I love teaching preschool STEM, especially about the five senses because children can immediately relate to the lessons. I wanted to up my game and set up five senses stations, or maybe you’d call them five senses learning centers in my classroom to support the circle time lessons and activities we are also doing on the topic. Here is how to make five senses learning centers and how we explored with them and incorporated these five senses printables into circle time lessons too. I hope that this will help you learn how to teach five senses to preschoolers in fun engaging ways because teaching preschool should be fun!
Five Senses Printables
I created these five senses printables for myself, to help me teach, which always means I know they will help other teachers too. I wanted clear photos of children using their senses to demarcate my five senses activities around my classroom, and also use them as anchors for group lessons. Not only do I have posters but also smell and taste sorting cards since those are harder to do at free choice in a classroom, especially if using food is prohibited.
I made a mini poster for each sense then have smell and taste sorting, with headers that fit perfectly into my small or full-size pocket charts. You’ll notice a wide variety of foods in the taste sorting cards, use what will work for your class. Some are interchangeable while others like roses, garbage, and hand sanitizer are just smell cards! See all these printables in action below.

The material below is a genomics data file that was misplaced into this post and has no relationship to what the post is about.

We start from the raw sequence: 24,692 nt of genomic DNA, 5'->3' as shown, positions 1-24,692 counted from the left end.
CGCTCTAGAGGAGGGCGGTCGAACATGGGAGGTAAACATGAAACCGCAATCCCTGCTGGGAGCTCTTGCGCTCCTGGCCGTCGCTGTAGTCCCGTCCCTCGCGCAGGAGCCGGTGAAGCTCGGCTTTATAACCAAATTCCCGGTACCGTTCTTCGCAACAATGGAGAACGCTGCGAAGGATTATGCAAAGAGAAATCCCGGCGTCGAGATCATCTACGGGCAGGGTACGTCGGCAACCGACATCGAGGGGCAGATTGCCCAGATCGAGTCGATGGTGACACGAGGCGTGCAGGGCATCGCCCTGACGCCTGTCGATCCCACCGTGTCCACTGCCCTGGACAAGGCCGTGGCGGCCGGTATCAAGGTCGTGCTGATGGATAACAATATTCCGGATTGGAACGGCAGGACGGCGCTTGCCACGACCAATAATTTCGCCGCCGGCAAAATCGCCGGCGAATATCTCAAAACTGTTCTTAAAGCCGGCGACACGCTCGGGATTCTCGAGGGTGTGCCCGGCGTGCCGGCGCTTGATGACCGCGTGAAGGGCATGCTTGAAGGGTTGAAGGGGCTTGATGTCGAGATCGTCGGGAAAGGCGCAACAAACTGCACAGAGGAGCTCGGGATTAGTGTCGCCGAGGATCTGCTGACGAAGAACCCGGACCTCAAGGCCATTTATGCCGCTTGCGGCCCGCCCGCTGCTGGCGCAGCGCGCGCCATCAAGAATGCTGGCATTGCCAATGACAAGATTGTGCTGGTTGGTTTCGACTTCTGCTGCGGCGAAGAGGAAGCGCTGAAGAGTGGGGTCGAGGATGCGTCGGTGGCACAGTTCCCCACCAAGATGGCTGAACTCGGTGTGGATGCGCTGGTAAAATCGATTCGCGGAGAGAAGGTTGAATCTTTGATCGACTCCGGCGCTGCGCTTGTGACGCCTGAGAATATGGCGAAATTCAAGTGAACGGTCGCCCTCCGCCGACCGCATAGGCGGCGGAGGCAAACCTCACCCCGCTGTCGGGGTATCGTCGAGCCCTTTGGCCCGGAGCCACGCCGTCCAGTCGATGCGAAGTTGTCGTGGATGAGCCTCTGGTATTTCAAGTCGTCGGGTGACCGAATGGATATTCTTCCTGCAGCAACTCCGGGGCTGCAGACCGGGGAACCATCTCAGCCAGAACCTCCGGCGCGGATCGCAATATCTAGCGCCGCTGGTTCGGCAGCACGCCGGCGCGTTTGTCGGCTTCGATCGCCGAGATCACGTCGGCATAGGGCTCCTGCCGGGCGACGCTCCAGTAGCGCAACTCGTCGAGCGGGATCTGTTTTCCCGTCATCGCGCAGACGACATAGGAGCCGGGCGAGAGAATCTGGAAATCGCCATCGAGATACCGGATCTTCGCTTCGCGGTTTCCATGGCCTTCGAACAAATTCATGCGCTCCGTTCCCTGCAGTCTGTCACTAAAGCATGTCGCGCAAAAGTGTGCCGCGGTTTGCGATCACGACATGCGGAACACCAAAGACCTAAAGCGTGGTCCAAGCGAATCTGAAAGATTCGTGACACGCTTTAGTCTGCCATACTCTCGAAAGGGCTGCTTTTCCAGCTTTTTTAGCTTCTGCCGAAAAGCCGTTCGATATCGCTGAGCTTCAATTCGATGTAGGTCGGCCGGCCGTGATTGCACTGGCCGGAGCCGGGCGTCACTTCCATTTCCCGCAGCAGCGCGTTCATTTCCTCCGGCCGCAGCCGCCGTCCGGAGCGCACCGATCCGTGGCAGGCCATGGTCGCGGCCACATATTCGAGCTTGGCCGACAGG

Of course, you can take the time to make these – or just download the ones I made here for $4.99
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Five Senses Learning Centers
For the free choice activities, I made five senses learning centers using the printable signs and the sorting cards too. Let’s check out what activities we had for each learning center for each of the five senses.
Sense of Sight Learning Center
At this preschool learning center, we had all kinds of things ready for our students to explore with their eyes. We had viewmasters, kaleidoscopes, prism viewers, our letter hunt sensory bottle with a magnifying glass, and I-spy books both bought and homemade.
Sense of Touch Learning Center
This center had some rotating activities – we had our texture matching tray, some wiki stix, and some popits. This is how it looked a few days later.